Garbage classification — on cAInvas

Classifying recyclable waste materials based on images.

Garbage classification — on cAInvas
Photo by Armen Rushanyan on Dribbble

Garbage disposal is a huge problem in today’s world. As the population grows, the waste generated increases and proper treatment and disposal of the generated waste is important to ensure negligible, if not no harm to the environment.

The three Rs is a well-known concept when it comes to monitoring the amount of waste. Reduce the waste generated by avoiding disposables or over-packaged goods, buy recycled products, and contribute towards collection centers that work towards recycling products, and reuse materials whenever possible.

In this article, we will be classifying the recyclable products into categories based on their materials. This sorting is necessary because each material has its own recycling treatments and procedures.

The materials mentioned in this notebook are glass, cardboard, paper, plastic, and metal.

Here is a link to the implementation on cAInvas — here.

The dataset

(Dataset on Kaggle)

The dataset link in the notebook points to a zip file that contains two folders, train and test, each with five subfolders, one for each material, glass, cardboard, paper, plastic, and metal.

The training folder has a total of 1910 images and the test folder has 480 images.

The image_dataset_from_directory function of the keras.preprocessing module provides an easy way to load images separated into well-defined folders like the ones in our dataset.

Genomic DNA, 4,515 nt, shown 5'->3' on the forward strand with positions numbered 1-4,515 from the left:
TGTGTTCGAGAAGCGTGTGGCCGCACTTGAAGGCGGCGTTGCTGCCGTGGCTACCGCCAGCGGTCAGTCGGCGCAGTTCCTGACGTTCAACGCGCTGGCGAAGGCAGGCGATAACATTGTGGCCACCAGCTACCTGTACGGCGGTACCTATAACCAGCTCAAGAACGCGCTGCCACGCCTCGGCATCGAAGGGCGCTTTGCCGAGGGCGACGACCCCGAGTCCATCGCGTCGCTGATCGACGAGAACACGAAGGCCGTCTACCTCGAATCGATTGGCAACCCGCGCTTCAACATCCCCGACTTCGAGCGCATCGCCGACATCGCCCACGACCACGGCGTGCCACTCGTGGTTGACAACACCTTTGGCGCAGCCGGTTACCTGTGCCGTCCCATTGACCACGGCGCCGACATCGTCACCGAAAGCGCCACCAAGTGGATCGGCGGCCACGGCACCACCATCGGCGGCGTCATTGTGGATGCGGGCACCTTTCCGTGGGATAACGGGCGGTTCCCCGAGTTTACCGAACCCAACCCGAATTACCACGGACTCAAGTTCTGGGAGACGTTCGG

The distribution of images among the labels are as follows —

Images Distribution among Labels

The dataset is a little unbalanced.

The images are of the size 256×256. Some sample images from the dataset for a visual idea —

Sample images from the five categories
Sample images from the five categories


The image data array has values in the range of 0–255. Normalizing these values to the range [0, 1] can help the model to converge faster.

The model

Transfer learning is the concept of using a pre-trained model structure (and weight, optional) to solve the problem at hand. The model may be trained on datasets different from the current problem but the knowledge gained has proven to be effective in solving problems in domains different from the ones used for training.

Here, we will be using the Xception model after removing its last layer (the classification layer) and attaching our own as necessary for the current problem.

The Xception model’s weights will be kept intact while the layers we appended at the end will be trained.

The model uses sparse categorical cross-entropy loss as the labels are not one hot encoded to represent classes. Adam optimizer was used and the model’s accuracy metric was tracked to review performance.

The model was trained for 8 epochs with a 0.001 learning rate. Around 87% accuracy was achieved on the test set.

Model Evaluate

Higher accuracy can be achieved with more training data or by applying data augmentation techniques (discussed in the rice leaf disease detection app) in the existing one.

The metrics

A plot of train and validation accuracies
A plot of train and validation accuracies

A plot of train and validation losses
A plot of train and validation losses


Let us look at the test image along with the model’s predictions —

Predicted: plastic

Looks like the prediction was a close call!


deepC library, compiler, and inference framework are designed to enable and perform deep learning neural networks by focussing on features of small form-factor devices like micro-controllers, eFPGAs, CPUs, and other embedded devices like raspberry-pi, odroid, Arduino, SparkFun Edge, RISC-V, mobile phones, x86 and arm laptops among others.

Compiling the model using deepC —

deepC Compilation
deepC Compilation

Head over to the cAInvas platform (link to notebook given earlier) to run and generate your own .exe file!

Credits: Ayisha D

Also Read: Parkinson’s disease detection — on cAInvas